No one is suggesting you give a rundown of the Kama Sutra to your middle schooler. In fact, the truth is these conversations are rarely about sexual behavior.
This week, research shows that sex once a week helps with happiness, the Cleveland Clinic searches for women who want uterine transplants, and a Mississippi teacher is suspended when a student does a condom demonstration in class.
This week, a Spanish town did not actually hold a clitoris festival, an economic analysis fears that as global temperatures rise our sex lives (and birth rates) will suffer, and new research suggests veterans suffer from sexual dysfunction.
Today, the National Campaign to Prevent Teen and Unplanned Pregnancy is asking us to take a moment and thank birth control for “all that it makes possible for individuals and society.” I took more than 5,000 birth control pills in my life, and I can think of a number of reasons why I’m thankful to each and every one of them.
Despite the defeat of Houston’s equal rights ordinance, the fight for transgender rights is gaining significant ground under the Obama administration.
We regularly learn about how research is progressing toward creating alternative forms of reversible contraception for men that include pills, shots, or other devices. Despite the flurry of excitement these news pieces generate, it seems we are still quite far from mass-marketed male birth control.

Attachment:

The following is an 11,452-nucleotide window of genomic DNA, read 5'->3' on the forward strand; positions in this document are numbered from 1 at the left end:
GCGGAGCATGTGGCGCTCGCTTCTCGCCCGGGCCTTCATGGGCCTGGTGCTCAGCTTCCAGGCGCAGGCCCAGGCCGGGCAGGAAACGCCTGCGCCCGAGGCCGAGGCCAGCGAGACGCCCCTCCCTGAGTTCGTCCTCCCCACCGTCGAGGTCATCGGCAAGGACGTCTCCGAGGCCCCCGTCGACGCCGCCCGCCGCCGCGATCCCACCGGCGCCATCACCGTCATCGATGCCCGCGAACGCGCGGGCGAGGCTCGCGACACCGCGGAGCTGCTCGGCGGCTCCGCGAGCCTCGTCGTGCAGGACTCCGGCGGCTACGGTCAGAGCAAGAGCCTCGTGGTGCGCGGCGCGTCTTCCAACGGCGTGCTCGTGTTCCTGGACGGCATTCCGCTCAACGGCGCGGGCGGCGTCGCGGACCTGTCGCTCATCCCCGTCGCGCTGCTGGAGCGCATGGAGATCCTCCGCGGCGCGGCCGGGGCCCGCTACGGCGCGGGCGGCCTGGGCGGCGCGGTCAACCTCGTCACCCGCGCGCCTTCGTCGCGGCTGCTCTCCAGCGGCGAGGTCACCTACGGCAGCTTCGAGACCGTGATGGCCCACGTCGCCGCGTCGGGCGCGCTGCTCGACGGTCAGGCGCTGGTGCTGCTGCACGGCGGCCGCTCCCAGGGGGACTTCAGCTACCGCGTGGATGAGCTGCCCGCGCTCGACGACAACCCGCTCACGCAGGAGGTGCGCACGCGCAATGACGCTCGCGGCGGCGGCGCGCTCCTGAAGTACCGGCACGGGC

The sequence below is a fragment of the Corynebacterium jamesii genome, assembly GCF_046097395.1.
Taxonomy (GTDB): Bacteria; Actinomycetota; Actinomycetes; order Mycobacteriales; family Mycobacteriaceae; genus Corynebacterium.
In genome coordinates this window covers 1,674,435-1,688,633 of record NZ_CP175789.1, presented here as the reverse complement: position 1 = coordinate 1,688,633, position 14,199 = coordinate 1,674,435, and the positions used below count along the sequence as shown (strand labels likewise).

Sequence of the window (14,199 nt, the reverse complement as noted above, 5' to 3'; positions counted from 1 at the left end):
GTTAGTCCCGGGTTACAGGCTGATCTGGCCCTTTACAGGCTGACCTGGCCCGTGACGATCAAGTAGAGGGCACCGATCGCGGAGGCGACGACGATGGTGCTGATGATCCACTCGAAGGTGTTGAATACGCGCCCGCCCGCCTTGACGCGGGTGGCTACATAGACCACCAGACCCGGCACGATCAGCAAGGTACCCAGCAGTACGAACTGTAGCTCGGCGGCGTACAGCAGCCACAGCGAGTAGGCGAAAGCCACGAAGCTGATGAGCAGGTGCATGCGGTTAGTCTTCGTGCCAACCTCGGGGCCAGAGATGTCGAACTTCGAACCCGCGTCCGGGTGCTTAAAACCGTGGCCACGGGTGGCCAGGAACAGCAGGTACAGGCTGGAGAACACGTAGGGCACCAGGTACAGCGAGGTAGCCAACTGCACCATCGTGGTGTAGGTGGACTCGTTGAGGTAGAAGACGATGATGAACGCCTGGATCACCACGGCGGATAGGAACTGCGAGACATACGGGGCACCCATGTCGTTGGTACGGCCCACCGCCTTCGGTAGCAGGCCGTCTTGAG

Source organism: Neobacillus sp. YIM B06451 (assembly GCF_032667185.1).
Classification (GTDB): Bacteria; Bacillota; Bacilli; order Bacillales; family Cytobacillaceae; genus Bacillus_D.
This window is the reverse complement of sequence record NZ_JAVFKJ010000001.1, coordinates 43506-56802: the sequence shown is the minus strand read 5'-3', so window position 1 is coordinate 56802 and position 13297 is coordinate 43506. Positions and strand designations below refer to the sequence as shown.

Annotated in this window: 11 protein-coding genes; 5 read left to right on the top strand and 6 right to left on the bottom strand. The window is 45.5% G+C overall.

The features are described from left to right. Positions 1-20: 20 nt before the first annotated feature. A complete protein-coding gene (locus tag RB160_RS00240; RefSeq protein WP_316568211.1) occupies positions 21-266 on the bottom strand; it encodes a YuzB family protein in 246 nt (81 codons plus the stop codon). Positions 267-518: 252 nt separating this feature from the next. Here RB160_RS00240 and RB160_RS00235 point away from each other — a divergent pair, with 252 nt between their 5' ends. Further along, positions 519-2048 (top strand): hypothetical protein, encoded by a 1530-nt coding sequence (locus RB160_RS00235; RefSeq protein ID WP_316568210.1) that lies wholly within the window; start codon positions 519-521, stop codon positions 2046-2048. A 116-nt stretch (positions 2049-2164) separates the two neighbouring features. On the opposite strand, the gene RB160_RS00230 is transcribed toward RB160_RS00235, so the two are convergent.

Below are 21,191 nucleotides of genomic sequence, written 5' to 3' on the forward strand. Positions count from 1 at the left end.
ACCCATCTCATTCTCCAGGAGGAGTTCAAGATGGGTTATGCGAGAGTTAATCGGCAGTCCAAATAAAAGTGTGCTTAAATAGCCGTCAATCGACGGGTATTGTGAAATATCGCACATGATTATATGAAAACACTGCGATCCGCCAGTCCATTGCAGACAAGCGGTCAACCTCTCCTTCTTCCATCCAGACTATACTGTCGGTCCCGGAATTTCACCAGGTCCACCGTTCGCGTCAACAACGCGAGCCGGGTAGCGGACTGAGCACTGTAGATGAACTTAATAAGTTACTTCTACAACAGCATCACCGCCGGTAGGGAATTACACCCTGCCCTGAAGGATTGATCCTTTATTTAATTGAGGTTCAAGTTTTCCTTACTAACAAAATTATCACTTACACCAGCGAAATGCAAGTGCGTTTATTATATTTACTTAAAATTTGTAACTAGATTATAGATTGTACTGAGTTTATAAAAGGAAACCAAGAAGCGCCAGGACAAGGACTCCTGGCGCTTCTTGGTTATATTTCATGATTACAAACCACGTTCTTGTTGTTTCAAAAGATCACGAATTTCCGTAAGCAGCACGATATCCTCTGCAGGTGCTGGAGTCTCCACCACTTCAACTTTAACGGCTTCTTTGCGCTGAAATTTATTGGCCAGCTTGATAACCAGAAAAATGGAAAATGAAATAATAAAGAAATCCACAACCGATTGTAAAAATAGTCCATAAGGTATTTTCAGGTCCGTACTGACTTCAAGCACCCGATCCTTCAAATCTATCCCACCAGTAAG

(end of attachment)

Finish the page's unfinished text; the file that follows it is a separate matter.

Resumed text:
From what I saw and experienced as a participant at the event, there is a place in movement work for celebrities who genuinely care about the cause for which they are advocating.
The report charges that same-gender sexual orientation and variations in gender identity and expression are “part of the normal spectrum of human diversity and do not constitute a mental disorder.”
Students at the University of Texas Austin plan to protest a new law that allows guns into campus buildings by carrying dildos to class. They hope to point out the absurdity of allowing guns in classrooms while not allowing “obscene” material like dildos. It’s a disconnect worth looking into.
The new law spells out what young people across the state must learn and includes information about “sexual harassment, sexual assault, adolescent relationship abuse, intimate partner violence, and sex trafficking.”